Felicity stirred with a long wooden spoon. Round and round, again and again, she stirred the grape mush till her arms ached.
It was tiresome work, and dull. Her hair stuck to her sweaty neck. Her hands were sore, and her back was stiff. As soon as one batch of grapes was cooked soft, Rose took it away and put another pot on the fire. Felicity tried to hide her impatience. But after a while, she couldn’t help asking, “Haven’t we made hundreds of pounds of grape jelly by now?”
“Goodness, no,” said her mother. “A whole batch of grapes makes only three pints of grape jelly.”
Pints were very small. Felicity sighed. “It seems to be a great deal of work for a little bit of jelly.
I don’t think it’s worthwhile,” she said. “And once the grape jelly’s eaten, there’s nothing to show for all the hard work. You are left with nothing at all.”
Mrs. Merriman laughed. “I remember thinking just that same thing when I was your age,” she said. “And ’tis true, there’s nothing left that anyone can see. But I know that I’ve provided for my family, and that pleases me.”
When I was younger I used to love the American Girl Doll book series. OK, I admit it, I still do. One of my favorites is the story of Felicity Merriman, a girl growing up in colonial America. Yesterday, when I was making grape jelly, I was reminded of a part from the second book in the series when Felicity and her mother are making apple butter. The passage otherwise fit so well to the situation I just adapted it by substituting grape jelly for apple butter.
Although when I was younger I probably sympathized more with Felicity, I’ve now come to appreciate having our own home-made jelly. Since we use the low sugar pectin it is healthier for you than store-bought and doesn’t have any extra coloring or preservatives. Home made jelly is also more cost effective and tastes fabulous!
Most years Mom is in charge of the jelly making process and I’m simply the assistant. This year however, with Mom laid up with her foot, I had my first time flying (err, preserving) solo. It went really well, and we were able to make six batches (then I ran out of pectin). Elijah (the two year old) had a great time going for a ride back to our grape field to pick, then Addie helped as my assistant. She and I had an assembly line of sorts and it worked great!
We ladle our hot jelly into piping hot jars, and use hot seals. If you do it this way it’s not necessary to can the jars in hot water. Also, what we make is more like grape “preserves”. It’s not jam because there’s no seeds or chunks of skin, but it’s not jelly because we use the juice and the pulp.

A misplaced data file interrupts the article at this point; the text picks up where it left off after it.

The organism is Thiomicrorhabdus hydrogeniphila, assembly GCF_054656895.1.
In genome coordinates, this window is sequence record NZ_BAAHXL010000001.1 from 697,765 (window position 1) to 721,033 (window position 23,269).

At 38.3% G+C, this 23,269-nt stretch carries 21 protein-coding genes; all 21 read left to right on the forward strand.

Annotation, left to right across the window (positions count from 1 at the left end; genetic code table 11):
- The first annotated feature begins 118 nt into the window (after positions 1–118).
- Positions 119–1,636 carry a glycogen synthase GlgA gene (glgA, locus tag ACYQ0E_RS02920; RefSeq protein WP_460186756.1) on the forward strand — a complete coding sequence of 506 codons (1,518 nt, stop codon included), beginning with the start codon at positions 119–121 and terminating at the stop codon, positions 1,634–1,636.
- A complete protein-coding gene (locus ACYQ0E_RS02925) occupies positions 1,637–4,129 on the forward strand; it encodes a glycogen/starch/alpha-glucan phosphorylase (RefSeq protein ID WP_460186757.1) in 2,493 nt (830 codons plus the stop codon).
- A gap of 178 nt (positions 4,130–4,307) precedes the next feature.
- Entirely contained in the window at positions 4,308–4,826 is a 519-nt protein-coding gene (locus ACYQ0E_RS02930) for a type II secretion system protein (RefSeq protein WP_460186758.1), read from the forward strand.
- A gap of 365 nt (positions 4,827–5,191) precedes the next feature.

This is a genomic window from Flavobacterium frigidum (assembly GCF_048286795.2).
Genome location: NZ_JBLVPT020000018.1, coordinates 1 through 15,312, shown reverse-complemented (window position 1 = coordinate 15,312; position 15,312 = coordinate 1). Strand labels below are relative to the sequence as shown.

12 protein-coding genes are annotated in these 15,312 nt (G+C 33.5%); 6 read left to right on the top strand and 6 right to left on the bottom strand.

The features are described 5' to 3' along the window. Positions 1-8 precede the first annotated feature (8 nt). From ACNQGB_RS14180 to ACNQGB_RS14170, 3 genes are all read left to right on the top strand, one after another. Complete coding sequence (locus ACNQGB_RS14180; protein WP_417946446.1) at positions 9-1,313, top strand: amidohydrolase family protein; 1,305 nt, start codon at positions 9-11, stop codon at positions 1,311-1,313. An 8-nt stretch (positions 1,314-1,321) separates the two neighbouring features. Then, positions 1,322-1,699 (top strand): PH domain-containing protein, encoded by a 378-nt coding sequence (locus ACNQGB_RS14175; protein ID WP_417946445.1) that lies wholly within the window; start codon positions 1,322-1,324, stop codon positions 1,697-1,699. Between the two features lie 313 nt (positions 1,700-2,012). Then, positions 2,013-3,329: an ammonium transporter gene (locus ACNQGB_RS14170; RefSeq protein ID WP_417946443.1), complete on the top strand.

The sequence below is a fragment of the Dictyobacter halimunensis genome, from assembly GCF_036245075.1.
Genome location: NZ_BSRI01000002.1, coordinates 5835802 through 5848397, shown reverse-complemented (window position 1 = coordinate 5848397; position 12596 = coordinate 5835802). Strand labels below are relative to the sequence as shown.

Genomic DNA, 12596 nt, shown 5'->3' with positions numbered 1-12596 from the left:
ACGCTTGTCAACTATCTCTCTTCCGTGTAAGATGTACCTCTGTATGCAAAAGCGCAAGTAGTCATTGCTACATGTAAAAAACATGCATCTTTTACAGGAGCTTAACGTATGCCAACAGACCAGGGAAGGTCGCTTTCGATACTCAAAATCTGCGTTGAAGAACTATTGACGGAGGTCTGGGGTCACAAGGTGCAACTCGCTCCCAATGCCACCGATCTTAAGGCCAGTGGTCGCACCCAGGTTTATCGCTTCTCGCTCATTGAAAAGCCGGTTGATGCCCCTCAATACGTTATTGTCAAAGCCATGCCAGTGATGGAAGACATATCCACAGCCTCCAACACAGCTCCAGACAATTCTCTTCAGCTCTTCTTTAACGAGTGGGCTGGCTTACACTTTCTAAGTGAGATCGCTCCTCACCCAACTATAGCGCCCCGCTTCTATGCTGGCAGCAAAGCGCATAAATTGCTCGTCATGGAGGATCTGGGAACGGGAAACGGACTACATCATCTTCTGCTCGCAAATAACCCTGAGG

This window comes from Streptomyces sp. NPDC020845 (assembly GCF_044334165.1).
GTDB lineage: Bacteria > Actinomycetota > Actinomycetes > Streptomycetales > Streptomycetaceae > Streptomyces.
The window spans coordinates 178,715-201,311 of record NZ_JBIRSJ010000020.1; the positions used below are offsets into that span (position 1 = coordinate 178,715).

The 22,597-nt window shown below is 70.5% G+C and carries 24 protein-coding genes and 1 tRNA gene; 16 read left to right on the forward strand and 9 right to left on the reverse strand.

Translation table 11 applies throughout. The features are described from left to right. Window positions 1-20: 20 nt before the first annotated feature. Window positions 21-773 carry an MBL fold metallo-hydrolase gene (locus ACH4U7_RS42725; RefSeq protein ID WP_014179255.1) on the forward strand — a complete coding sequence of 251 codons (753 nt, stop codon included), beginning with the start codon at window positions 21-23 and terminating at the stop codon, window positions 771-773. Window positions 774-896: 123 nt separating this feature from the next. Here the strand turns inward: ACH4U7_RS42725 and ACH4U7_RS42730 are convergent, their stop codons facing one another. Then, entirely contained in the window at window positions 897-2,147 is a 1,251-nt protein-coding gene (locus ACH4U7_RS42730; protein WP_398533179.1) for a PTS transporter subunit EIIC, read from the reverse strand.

This is how we did it:
1. Wash canning jars in dishwasher. If they finish washing before you are ready with the cooked jelly, run them through the hot rinse and heated dry cycle. Later, when the jelly is ready, pull the piping hot jars from the dishwasher (doesn’t matter if the cycle is done or not, you’re just insuring that the jars are hot). Put your rings and seals in a small saucepan with water and boil them on the stove (this sanitizes them, softens the seal, and insures that they are hot).
2. Pick grapes off of stems and rinse.
3. Fill large pot 3/4 full of grapes and add a little water (like maybe 1-1/2 cups).
4. Cook grapes over medium-high heat until they start to break down into a mush. Make sure to stir occasionally so they don’t burn.
5. Run the grapes through a hand food mill and measure out 5-1/2 cups of juice.
6. Stir together 1/4 cup of sugar and 1 box of low sugar Sur-Gel pectin. Put in a pot with grape juice and cook until mixture comes to a rolling boil. Stir constantly.
7. Quickly add 3-1/4 cups of sugar and bring to a boil once again, stirring constantly.
8. Boil exactly one minute, then remove from heat.
9. Quickly ladle hot grape liquid into hot canning jars. Top with a hot seal and ring. Set jar on counter for 5 minutes upside down, then turn right side up.
If you have any juice left over from step 5 add some water to thin and some sugar to taste and you have home made grape juice! You can even can the juice (before you add water or sugar) so you can enjoy it all year. Simply ladle the juice into quart jars and can in a water bath.
Oh, and if you’ve never started jumping for joy in the middle of the kitchen at the popping sound of a jar sealing, you haven’t known true happiness 🙂
The only bad part of jelly making?
The clean up!
-The Farming Daughter